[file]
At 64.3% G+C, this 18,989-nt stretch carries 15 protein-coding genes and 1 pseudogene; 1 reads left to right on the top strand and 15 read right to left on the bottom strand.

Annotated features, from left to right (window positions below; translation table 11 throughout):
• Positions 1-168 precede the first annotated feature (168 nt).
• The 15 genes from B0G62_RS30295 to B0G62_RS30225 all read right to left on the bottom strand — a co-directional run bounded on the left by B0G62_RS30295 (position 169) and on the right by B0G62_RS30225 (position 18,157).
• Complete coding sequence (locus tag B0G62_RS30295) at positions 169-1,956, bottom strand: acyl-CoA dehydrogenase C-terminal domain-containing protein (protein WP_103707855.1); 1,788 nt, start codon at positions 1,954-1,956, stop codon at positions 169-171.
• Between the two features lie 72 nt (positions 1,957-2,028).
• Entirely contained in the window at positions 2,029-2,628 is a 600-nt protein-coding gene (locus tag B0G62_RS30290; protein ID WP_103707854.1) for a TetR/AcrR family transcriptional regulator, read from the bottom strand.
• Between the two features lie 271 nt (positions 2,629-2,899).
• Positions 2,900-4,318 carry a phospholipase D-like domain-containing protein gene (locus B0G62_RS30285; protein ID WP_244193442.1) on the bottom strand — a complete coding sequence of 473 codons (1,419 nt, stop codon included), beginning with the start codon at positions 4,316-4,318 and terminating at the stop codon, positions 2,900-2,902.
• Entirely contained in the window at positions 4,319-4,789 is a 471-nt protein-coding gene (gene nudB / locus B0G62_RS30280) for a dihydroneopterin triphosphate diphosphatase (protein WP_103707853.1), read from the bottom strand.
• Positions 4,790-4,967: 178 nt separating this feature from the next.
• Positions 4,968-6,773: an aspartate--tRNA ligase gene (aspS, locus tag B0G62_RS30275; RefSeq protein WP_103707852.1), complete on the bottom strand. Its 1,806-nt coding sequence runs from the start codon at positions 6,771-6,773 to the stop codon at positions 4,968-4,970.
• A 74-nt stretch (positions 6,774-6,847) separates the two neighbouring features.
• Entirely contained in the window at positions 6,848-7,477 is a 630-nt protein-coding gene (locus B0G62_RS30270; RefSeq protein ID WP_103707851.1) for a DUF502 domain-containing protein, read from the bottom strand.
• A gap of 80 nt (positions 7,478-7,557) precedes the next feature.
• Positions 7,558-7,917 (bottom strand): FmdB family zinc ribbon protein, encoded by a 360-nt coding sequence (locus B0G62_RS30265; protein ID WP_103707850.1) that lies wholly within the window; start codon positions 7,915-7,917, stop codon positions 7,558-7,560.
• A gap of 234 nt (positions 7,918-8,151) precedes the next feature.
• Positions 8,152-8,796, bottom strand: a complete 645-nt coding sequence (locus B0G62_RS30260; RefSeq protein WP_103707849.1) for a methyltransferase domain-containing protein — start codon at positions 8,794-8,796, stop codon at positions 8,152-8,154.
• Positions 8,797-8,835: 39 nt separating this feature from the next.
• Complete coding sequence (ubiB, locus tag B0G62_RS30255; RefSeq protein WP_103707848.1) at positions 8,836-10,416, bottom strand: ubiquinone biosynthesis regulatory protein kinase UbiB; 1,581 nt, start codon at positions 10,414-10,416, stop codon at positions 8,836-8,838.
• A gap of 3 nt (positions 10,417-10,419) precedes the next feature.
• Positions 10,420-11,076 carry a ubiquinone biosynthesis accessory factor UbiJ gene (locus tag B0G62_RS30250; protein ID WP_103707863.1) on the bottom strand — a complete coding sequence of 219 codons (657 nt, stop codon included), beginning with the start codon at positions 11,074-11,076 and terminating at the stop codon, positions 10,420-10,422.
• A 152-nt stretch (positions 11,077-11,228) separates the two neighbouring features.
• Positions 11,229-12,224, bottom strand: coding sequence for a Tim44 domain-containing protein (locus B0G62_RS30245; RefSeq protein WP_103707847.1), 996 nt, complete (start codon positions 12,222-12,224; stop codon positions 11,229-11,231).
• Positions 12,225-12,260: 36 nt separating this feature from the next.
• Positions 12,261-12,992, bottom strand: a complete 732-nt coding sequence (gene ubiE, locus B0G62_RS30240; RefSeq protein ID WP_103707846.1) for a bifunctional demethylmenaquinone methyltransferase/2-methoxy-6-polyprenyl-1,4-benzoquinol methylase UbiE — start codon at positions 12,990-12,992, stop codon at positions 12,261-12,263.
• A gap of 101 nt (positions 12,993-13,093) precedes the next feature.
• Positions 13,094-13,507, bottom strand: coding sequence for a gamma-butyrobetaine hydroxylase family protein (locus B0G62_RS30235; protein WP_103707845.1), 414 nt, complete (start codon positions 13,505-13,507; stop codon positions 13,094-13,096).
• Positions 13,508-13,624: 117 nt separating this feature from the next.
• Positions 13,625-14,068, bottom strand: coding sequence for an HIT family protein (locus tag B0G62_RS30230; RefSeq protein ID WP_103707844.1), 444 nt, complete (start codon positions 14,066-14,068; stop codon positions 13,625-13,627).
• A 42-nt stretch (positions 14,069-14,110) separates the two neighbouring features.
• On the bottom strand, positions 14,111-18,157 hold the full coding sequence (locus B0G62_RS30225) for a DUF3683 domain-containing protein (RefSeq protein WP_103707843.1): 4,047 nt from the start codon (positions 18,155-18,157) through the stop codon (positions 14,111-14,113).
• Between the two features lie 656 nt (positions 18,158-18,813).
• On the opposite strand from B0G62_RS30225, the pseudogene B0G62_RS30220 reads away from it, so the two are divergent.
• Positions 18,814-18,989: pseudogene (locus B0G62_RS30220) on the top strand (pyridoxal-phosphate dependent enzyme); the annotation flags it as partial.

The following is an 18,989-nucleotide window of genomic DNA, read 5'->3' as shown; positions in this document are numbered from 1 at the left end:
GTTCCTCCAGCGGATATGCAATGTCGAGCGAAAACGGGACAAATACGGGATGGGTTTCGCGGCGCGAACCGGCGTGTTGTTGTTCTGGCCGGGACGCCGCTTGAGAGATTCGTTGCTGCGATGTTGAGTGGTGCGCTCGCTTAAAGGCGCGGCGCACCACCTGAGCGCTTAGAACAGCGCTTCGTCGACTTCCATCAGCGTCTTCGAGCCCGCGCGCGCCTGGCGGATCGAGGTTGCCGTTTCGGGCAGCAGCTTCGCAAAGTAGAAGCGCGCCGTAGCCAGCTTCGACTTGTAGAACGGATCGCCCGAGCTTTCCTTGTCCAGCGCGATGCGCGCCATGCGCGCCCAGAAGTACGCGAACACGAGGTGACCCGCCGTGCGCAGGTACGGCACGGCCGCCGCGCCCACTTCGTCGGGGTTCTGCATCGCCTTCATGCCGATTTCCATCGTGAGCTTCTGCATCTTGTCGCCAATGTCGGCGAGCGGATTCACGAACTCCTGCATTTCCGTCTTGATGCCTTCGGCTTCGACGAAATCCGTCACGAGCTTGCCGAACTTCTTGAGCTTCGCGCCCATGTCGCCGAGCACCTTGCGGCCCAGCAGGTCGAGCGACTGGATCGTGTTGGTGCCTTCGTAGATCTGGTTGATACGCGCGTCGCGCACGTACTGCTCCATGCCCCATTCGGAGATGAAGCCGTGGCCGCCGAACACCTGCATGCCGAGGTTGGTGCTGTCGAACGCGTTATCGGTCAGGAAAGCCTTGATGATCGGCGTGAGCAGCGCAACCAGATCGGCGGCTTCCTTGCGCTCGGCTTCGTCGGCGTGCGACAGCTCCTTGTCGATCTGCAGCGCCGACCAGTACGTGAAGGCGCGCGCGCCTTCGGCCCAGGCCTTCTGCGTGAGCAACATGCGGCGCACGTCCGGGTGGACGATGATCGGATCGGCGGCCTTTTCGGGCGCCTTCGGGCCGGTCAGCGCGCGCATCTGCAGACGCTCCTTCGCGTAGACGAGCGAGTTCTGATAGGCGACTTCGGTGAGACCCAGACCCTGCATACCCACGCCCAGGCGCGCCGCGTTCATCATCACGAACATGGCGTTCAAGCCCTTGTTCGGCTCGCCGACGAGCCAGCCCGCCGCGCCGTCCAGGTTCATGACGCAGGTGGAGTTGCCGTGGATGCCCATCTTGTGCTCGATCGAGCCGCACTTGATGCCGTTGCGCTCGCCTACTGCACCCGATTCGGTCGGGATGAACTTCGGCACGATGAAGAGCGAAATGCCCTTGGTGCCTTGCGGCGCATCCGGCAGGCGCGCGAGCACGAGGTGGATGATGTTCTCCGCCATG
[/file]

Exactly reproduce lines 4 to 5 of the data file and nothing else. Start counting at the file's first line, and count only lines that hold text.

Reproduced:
• The 15 genes from B0G62_RS30295 to B0G62_RS30225 all read right to left on the bottom strand — a co-directional run bounded on the left by B0G62_RS30295 (position 169) and on the right by B0G62_RS30225 (position 18,157).
• Complete coding sequence (locus tag B0G62_RS30295) at positions 169-1,956, bottom strand: acyl-CoA dehydrogenase C-terminal domain-containing protein (protein WP_103707855.1); 1,788 nt, start codon at positions 1,954-1,956, stop codon at positions 169-171.